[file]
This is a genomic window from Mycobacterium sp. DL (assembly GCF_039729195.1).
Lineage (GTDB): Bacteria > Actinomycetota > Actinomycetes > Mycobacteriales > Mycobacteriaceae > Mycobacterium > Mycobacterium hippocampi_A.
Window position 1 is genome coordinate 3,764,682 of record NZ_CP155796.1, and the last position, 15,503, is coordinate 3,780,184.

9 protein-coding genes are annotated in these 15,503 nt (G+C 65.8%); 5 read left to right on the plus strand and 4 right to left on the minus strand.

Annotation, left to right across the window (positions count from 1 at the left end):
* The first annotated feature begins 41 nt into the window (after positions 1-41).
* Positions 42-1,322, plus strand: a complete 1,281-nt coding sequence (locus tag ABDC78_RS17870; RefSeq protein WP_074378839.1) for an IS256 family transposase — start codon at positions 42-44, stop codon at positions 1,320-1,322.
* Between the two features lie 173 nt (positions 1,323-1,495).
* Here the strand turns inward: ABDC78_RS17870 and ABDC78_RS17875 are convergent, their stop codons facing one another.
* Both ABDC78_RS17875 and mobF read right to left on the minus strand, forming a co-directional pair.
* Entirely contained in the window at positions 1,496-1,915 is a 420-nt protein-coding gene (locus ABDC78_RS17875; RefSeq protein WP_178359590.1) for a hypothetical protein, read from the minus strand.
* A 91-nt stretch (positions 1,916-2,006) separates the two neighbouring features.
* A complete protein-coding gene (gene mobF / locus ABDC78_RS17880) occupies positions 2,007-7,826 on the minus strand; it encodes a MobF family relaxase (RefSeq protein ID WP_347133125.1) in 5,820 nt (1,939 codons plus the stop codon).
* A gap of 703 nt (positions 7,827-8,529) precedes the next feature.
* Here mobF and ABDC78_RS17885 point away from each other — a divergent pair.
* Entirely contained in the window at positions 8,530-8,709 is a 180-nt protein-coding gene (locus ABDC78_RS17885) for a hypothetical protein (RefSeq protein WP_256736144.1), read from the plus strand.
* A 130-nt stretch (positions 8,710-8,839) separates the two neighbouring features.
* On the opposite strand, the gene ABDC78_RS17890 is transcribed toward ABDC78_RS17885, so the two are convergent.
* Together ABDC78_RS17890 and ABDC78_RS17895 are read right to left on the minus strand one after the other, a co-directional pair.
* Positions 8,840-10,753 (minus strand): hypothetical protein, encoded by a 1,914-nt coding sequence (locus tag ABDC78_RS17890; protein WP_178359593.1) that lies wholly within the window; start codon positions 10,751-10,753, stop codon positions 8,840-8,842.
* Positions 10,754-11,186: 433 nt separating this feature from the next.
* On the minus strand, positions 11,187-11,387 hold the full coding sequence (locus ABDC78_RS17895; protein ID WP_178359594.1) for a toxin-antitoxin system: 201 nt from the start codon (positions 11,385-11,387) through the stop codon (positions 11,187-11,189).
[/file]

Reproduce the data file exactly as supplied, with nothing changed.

This is a genomic window from Mycobacterium sp. DL (assembly GCF_039729195.1).
Lineage (GTDB): Bacteria > Actinomycetota > Actinomycetes > Mycobacteriales > Mycobacteriaceae > Mycobacterium > Mycobacterium hippocampi_A.
Window position 1 is genome coordinate 3,764,682 of record NZ_CP155796.1, and the last position, 15,503, is coordinate 3,780,184.

9 protein-coding genes are annotated in these 15,503 nt (G+C 65.8%); 5 read left to right on the plus strand and 4 right to left on the minus strand.

Annotation, left to right across the window (positions count from 1 at the left end):
* The first annotated feature begins 41 nt into the window (after positions 1-41).
* Positions 42-1,322, plus strand: a complete 1,281-nt coding sequence (locus tag ABDC78_RS17870; RefSeq protein WP_074378839.1) for an IS256 family transposase — start codon at positions 42-44, stop codon at positions 1,320-1,322.
* Between the two features lie 173 nt (positions 1,323-1,495).
* Here the strand turns inward: ABDC78_RS17870 and ABDC78_RS17875 are convergent, their stop codons facing one another.
* Both ABDC78_RS17875 and mobF read right to left on the minus strand, forming a co-directional pair.
* Entirely contained in the window at positions 1,496-1,915 is a 420-nt protein-coding gene (locus ABDC78_RS17875; RefSeq protein WP_178359590.1) for a hypothetical protein, read from the minus strand.
* A 91-nt stretch (positions 1,916-2,006) separates the two neighbouring features.
* A complete protein-coding gene (gene mobF / locus ABDC78_RS17880) occupies positions 2,007-7,826 on the minus strand; it encodes a MobF family relaxase (RefSeq protein ID WP_347133125.1) in 5,820 nt (1,939 codons plus the stop codon).
* A gap of 703 nt (positions 7,827-8,529) precedes the next feature.
* Here mobF and ABDC78_RS17885 point away from each other — a divergent pair.
* Entirely contained in the window at positions 8,530-8,709 is a 180-nt protein-coding gene (locus ABDC78_RS17885) for a hypothetical protein (RefSeq protein WP_256736144.1), read from the plus strand.
* A 130-nt stretch (positions 8,710-8,839) separates the two neighbouring features.
* On the opposite strand, the gene ABDC78_RS17890 is transcribed toward ABDC78_RS17885, so the two are convergent.
* Together ABDC78_RS17890 and ABDC78_RS17895 are read right to left on the minus strand one after the other, a co-directional pair.
* Positions 8,840-10,753 (minus strand): hypothetical protein, encoded by a 1,914-nt coding sequence (locus tag ABDC78_RS17890; protein WP_178359593.1) that lies wholly within the window; start codon positions 10,751-10,753, stop codon positions 8,840-8,842.
* Positions 10,754-11,186: 433 nt separating this feature from the next.
* On the minus strand, positions 11,187-11,387 hold the full coding sequence (locus ABDC78_RS17895; protein ID WP_178359594.1) for a toxin-antitoxin system: 201 nt from the start codon (positions 11,385-11,387) through the stop codon (positions 11,187-11,189).